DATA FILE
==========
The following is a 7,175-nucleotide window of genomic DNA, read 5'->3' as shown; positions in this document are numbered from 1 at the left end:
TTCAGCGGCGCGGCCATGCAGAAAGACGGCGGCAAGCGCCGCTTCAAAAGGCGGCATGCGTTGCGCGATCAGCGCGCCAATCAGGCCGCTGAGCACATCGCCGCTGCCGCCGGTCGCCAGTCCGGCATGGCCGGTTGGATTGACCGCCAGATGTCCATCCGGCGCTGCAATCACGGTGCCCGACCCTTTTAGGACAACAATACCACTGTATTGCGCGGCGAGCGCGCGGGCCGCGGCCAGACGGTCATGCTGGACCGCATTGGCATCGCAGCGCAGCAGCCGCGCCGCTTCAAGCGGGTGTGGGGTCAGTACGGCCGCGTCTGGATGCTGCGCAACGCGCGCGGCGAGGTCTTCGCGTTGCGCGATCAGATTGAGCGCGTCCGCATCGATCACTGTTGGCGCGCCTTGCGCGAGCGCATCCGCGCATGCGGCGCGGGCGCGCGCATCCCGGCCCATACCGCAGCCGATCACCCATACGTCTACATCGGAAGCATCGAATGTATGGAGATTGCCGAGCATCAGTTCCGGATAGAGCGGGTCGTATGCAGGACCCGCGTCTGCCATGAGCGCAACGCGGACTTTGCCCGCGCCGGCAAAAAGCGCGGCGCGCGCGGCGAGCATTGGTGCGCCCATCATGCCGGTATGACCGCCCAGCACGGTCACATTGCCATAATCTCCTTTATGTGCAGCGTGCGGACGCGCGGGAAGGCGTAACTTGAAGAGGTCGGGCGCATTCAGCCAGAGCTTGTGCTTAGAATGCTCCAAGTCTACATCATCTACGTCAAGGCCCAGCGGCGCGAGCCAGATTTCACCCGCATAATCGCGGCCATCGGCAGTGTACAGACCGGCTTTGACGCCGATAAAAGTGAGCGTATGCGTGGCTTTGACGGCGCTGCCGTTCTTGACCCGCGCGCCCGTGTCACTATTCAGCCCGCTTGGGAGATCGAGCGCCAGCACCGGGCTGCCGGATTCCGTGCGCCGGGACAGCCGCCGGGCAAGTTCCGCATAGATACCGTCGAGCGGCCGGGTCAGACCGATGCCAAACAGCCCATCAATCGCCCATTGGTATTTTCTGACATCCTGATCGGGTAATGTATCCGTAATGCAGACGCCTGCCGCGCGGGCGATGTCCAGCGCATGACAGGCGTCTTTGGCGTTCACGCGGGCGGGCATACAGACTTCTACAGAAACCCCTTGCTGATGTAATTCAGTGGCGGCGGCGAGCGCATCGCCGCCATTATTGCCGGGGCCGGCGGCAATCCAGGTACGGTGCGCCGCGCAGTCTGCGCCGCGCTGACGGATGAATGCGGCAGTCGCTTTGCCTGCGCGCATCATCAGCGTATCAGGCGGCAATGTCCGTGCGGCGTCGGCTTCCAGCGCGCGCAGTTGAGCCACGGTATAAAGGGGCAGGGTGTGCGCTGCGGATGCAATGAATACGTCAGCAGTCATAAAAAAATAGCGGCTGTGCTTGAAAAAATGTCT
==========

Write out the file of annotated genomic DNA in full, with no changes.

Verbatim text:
The following is a 7,175-nucleotide window of genomic DNA, read 5'->3' as shown; positions in this document are numbered from 1 at the left end:
TTCAGCGGCGCGGCCATGCAGAAAGACGGCGGCAAGCGCCGCTTCAAAAGGCGGCATGCGTTGCGCGATCAGCGCGCCAATCAGGCCGCTGAGCACATCGCCGCTGCCGCCGGTCGCCAGTCCGGCATGGCCGGTTGGATTGACCGCCAGATGTCCATCCGGCGCTGCAATCACGGTGCCCGACCCTTTTAGGACAACAATACCACTGTATTGCGCGGCGAGCGCGCGGGCCGCGGCCAGACGGTCATGCTGGACCGCATTGGCATCGCAGCGCAGCAGCCGCGCCGCTTCAAGCGGGTGTGGGGTCAGTACGGCCGCGTCTGGATGCTGCGCAACGCGCGCGGCGAGGTCTTCGCGTTGCGCGATCAGATTGAGCGCGTCCGCATCGATCACTGTTGGCGCGCCTTGCGCGAGCGCATCCGCGCATGCGGCGCGGGCGCGCGCATCCCGGCCCATACCGCAGCCGATCACCCATACGTCTACATCGGAAGCATCGAATGTATGGAGATTGCCGAGCATCAGTTCCGGATAGAGCGGGTCGTATGCAGGACCCGCGTCTGCCATGAGCGCAACGCGGACTTTGCCCGCGCCGGCAAAAAGCGCGGCGCGCGCGGCGAGCATTGGTGCGCCCATCATGCCGGTATGACCGCCCAGCACGGTCACATTGCCATAATCTCCTTTATGTGCAGCGTGCGGACGCGCGGGAAGGCGTAACTTGAAGAGGTCGGGCGCATTCAGCCAGAGCTTGTGCTTAGAATGCTCCAAGTCTACATCATCTACGTCAAGGCCCAGCGGCGCGAGCCAGATTTCACCCGCATAATCGCGGCCATCGGCAGTGTACAGACCGGCTTTGACGCCGATAAAAGTGAGCGTATGCGTGGCTTTGACGGCGCTGCCGTTCTTGACCCGCGCGCCCGTGTCACTATTCAGCCCGCTTGGGAGATCGAGCGCCAGCACCGGGCTGCCGGATTCCGTGCGCCGGGACAGCCGCCGGGCAAGTTCCGCATAGATACCGTCGAGCGGCCGGGTCAGACCGATGCCAAACAGCCCATCAATCGCCCATTGGTATTTTCTGACATCCTGATCGGGTAATGTATCCGTAATGCAGACGCCTGCCGCGCGGGCGATGTCCAGCGCATGACAGGCGTCTTTGGCGTTCACGCGGGCGGGCATACAGACTTCTACAGAAACCCCTTGCTGATGTAATTCAGTGGCGGCGGCGAGCGCATCGCCGCCATTATTGCCGGGGCCGGCGGCAATCCAGGTACGGTGCGCCGCGCAGTCTGCGCCGCGCTGACGGATGAATGCGGCAGTCGCTTTGCCTGCGCGCATCATCAGCGTATCAGGCGGCAATGTCCGTGCGGCGTCGGCTTCCAGCGCGCGCAGTTGAGCCACGGTATAAAGGGGCAGGGTGTGCGCTGCGGATGCAATGAATACGTCAGCAGTCATAAAAAAATAGCGGCTGTGCTTGAAAAAATGTCT